Mr Simmonds

  554. I would like to follow up from Mr Pollard's comments. The Minister, particularly, seems unhappy with some of the performance of Capita in various areas. I wonder whether you could give an assurance to the Committee that Capita will not be involved in any successor scheme because of their lack of performance during the previous scheme? If you are not prepared to give that assurance, why not?
  (John Healey) I am not able and I am not prepared to give that assurance. I will come back to that. I am unhappy not specifically with Capita but I am unhappy at the situation in which we find ourselves, with a scheme that was devised and designed to be so innovative in the early months and had demonstrated its value. I am deeply unhappy that it unravelled. I think responsibility for that rests across the piece rather than just with Capita as our Public Private Partnership provider. In terms of the successor scheme that we are committed to introducing, one option, clearly, is for us to tighten up the rules of the scheme, introduce the quality assurance that we now, I think, are agreed is required and to tighten up also the security in the operation systems, and, therefore, to continue with our partnership with Capita in order to deliver a secure and successful second scheme. That is not our only option, because as I mentioned earlier on we are looking at the role that the Learning and Skills Councils, certainly in England, could play in the successor scheme, but it is clearly an option and to rule it out at the moment would be a mistake and would make it much more difficult potentially to deliver a new scheme.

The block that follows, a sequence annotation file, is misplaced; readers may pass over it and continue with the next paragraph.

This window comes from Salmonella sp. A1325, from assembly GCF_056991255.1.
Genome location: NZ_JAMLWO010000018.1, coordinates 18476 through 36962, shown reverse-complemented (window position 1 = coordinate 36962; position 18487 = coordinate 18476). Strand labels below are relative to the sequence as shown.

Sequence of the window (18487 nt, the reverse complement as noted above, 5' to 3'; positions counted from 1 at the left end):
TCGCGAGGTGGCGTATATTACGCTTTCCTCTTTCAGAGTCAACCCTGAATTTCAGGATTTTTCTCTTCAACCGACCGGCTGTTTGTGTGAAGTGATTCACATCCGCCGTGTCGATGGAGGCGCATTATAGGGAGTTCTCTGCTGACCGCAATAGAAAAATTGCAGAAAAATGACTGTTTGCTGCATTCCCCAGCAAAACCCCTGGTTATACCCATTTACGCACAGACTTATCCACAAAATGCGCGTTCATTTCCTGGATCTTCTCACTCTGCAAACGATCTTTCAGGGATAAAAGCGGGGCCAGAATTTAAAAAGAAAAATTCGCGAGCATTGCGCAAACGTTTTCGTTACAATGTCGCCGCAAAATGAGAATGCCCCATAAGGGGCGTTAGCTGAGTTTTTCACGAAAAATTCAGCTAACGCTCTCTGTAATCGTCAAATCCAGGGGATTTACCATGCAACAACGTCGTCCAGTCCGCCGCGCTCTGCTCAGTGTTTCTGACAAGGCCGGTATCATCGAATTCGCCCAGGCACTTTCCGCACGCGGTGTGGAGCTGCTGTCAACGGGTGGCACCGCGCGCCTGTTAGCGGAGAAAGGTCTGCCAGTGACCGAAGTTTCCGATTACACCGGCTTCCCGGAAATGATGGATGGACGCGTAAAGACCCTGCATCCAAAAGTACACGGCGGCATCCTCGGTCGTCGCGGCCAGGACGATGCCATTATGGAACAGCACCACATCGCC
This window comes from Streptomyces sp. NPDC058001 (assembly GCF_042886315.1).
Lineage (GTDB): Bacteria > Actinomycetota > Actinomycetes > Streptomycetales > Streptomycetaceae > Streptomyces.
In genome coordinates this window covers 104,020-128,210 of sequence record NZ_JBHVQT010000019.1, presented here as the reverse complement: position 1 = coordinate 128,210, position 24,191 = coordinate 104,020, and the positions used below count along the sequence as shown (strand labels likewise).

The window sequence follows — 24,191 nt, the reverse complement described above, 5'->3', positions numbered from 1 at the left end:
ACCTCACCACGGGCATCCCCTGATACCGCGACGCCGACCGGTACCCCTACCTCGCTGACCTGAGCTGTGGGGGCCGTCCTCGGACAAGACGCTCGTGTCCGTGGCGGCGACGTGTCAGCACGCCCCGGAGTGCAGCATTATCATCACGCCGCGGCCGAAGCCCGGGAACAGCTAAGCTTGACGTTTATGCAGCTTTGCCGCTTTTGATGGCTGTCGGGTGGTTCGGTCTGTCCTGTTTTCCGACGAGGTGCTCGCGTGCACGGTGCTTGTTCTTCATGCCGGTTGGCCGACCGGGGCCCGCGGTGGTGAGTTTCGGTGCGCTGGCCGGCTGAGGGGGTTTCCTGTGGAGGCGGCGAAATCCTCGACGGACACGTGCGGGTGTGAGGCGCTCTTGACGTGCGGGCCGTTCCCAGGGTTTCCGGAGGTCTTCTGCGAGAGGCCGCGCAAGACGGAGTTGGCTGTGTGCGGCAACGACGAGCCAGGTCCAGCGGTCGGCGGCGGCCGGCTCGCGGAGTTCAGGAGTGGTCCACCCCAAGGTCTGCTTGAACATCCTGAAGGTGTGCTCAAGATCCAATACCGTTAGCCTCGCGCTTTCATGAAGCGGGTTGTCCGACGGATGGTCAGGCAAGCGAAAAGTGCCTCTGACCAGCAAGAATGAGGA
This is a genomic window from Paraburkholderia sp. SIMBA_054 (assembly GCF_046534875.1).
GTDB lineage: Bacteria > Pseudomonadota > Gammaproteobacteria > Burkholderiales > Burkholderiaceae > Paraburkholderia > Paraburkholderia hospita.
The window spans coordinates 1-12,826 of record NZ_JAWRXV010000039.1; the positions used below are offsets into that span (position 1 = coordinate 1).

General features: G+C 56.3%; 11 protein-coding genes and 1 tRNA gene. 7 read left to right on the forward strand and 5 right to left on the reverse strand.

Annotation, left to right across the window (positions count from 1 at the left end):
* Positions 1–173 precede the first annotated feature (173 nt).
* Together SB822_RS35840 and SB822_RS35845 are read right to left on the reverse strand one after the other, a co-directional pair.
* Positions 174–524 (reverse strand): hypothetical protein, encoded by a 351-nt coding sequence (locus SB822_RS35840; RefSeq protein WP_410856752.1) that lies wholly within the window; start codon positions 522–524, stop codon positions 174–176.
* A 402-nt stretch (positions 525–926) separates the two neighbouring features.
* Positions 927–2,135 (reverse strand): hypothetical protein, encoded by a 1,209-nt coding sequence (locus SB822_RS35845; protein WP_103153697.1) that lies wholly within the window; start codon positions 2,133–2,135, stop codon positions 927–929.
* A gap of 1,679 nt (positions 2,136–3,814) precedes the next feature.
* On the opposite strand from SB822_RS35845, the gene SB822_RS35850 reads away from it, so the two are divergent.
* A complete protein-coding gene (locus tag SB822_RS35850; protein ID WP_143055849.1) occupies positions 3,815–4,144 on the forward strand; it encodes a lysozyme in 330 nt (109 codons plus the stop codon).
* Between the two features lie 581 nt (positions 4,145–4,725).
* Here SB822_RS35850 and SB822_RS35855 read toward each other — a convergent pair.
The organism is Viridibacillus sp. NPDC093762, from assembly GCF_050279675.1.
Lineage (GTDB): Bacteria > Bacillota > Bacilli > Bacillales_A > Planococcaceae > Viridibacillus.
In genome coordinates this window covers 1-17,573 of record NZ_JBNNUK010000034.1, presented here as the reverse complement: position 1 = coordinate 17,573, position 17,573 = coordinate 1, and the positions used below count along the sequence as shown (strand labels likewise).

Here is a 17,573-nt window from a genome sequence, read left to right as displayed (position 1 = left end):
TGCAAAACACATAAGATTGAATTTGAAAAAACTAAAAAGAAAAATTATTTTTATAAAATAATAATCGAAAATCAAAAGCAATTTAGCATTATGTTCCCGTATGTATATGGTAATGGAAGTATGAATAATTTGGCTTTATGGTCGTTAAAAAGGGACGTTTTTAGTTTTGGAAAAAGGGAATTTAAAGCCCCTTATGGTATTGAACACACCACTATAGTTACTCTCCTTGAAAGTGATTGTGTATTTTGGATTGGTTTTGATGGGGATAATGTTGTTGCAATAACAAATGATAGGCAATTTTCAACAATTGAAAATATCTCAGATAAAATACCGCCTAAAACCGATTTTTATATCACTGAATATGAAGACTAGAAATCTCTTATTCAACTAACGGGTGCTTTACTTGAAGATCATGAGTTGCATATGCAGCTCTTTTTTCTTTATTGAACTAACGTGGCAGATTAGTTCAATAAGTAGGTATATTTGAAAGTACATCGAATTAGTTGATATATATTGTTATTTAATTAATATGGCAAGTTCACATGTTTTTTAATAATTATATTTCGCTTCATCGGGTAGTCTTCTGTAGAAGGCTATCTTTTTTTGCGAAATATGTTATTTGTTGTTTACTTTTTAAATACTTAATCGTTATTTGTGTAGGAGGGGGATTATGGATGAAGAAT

555. It is something you are prepared to look at, because obviously Capita were one of the problem areas. I accept there was more than one problem area, but it is something you would look at.
  (John Healey) I am prepared to look at it. In part I am prepared to look at it because Capita are prepared to look at it so constructively as well. I have said earlier on that as these problems emerged over the summer, and facing the difficulties that we have had in winding down and ending the scheme, and then the investigations to get to the bottom of the problem, I cannot fault the degree to which Capita have worked with us closely. Clearly, we are also beginning discussions about whether we can get over the sort of problems we have had and, if so, that could be the basis for launching a successful successor scheme.